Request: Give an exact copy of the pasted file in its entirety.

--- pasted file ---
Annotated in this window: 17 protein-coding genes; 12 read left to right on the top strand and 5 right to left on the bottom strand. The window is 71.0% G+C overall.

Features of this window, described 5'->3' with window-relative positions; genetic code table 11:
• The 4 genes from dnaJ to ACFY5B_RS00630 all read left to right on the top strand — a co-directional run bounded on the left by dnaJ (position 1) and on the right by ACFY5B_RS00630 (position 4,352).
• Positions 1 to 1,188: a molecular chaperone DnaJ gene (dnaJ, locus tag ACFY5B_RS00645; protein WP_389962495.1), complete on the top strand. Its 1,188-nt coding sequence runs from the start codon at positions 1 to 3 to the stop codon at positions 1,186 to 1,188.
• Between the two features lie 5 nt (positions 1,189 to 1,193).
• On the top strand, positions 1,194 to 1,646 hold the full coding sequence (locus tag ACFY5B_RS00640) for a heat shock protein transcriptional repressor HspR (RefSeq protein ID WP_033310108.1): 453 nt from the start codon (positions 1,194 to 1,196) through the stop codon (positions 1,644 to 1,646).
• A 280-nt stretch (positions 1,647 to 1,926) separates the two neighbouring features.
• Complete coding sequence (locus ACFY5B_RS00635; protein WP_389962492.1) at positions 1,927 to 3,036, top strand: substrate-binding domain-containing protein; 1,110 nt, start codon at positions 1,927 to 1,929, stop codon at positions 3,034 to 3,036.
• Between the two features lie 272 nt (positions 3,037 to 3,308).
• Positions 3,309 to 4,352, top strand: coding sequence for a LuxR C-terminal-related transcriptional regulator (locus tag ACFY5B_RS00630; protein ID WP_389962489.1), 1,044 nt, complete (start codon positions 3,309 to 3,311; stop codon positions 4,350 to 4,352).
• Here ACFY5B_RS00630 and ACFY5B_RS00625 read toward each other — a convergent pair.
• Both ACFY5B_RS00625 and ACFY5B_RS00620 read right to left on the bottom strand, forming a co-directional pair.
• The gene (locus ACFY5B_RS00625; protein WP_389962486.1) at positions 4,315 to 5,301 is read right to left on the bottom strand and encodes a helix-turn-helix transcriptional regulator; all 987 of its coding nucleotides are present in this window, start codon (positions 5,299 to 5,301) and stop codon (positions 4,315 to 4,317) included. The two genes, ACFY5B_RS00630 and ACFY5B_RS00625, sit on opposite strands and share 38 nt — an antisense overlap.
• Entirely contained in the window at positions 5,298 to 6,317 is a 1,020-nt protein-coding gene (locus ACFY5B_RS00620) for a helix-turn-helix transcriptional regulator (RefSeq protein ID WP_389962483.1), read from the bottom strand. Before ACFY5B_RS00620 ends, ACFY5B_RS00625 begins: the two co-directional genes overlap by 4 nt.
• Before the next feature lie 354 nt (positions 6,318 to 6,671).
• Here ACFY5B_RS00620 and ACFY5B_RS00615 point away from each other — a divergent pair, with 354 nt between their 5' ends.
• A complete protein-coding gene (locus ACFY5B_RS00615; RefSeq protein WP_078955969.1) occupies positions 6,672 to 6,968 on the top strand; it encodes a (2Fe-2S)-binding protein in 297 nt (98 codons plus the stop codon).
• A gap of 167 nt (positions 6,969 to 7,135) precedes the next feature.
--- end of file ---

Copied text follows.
Annotated in this window: 17 protein-coding genes; 12 read left to right on the top strand and 5 right to left on the bottom strand. The window is 71.0% G+C overall.

Features of this window, described 5'->3' with window-relative positions; genetic code table 11:
• The 4 genes from dnaJ to ACFY5B_RS00630 all read left to right on the top strand — a co-directional run bounded on the left by dnaJ (position 1) and on the right by ACFY5B_RS00630 (position 4,352).
• Positions 1 to 1,188: a molecular chaperone DnaJ gene (dnaJ, locus tag ACFY5B_RS00645; protein WP_389962495.1), complete on the top strand. Its 1,188-nt coding sequence runs from the start codon at positions 1 to 3 to the stop codon at positions 1,186 to 1,188.
• Between the two features lie 5 nt (positions 1,189 to 1,193).
• On the top strand, positions 1,194 to 1,646 hold the full coding sequence (locus tag ACFY5B_RS00640) for a heat shock protein transcriptional repressor HspR (RefSeq protein ID WP_033310108.1): 453 nt from the start codon (positions 1,194 to 1,196) through the stop codon (positions 1,644 to 1,646).
• A 280-nt stretch (positions 1,647 to 1,926) separates the two neighbouring features.
• Complete coding sequence (locus ACFY5B_RS00635; protein WP_389962492.1) at positions 1,927 to 3,036, top strand: substrate-binding domain-containing protein; 1,110 nt, start codon at positions 1,927 to 1,929, stop codon at positions 3,034 to 3,036.
• Between the two features lie 272 nt (positions 3,037 to 3,308).
• Positions 3,309 to 4,352, top strand: coding sequence for a LuxR C-terminal-related transcriptional regulator (locus tag ACFY5B_RS00630; protein ID WP_389962489.1), 1,044 nt, complete (start codon positions 3,309 to 3,311; stop codon positions 4,350 to 4,352).
• Here ACFY5B_RS00630 and ACFY5B_RS00625 read toward each other — a convergent pair.
• Both ACFY5B_RS00625 and ACFY5B_RS00620 read right to left on the bottom strand, forming a co-directional pair.
• The gene (locus ACFY5B_RS00625; protein WP_389962486.1) at positions 4,315 to 5,301 is read right to left on the bottom strand and encodes a helix-turn-helix transcriptional regulator; all 987 of its coding nucleotides are present in this window, start codon (positions 5,299 to 5,301) and stop codon (positions 4,315 to 4,317) included. The two genes, ACFY5B_RS00630 and ACFY5B_RS00625, sit on opposite strands and share 38 nt — an antisense overlap.
• Entirely contained in the window at positions 5,298 to 6,317 is a 1,020-nt protein-coding gene (locus ACFY5B_RS00620) for a helix-turn-helix transcriptional regulator (RefSeq protein ID WP_389962483.1), read from the bottom strand. Before ACFY5B_RS00620 ends, ACFY5B_RS00625 begins: the two co-directional genes overlap by 4 nt.
• Before the next feature lie 354 nt (positions 6,318 to 6,671).
• Here ACFY5B_RS00620 and ACFY5B_RS00615 point away from each other — a divergent pair, with 354 nt between their 5' ends.
• A complete protein-coding gene (locus ACFY5B_RS00615; RefSeq protein WP_078955969.1) occupies positions 6,672 to 6,968 on the top strand; it encodes a (2Fe-2S)-binding protein in 297 nt (98 codons plus the stop codon).
• A gap of 167 nt (positions 6,969 to 7,135) precedes the next feature.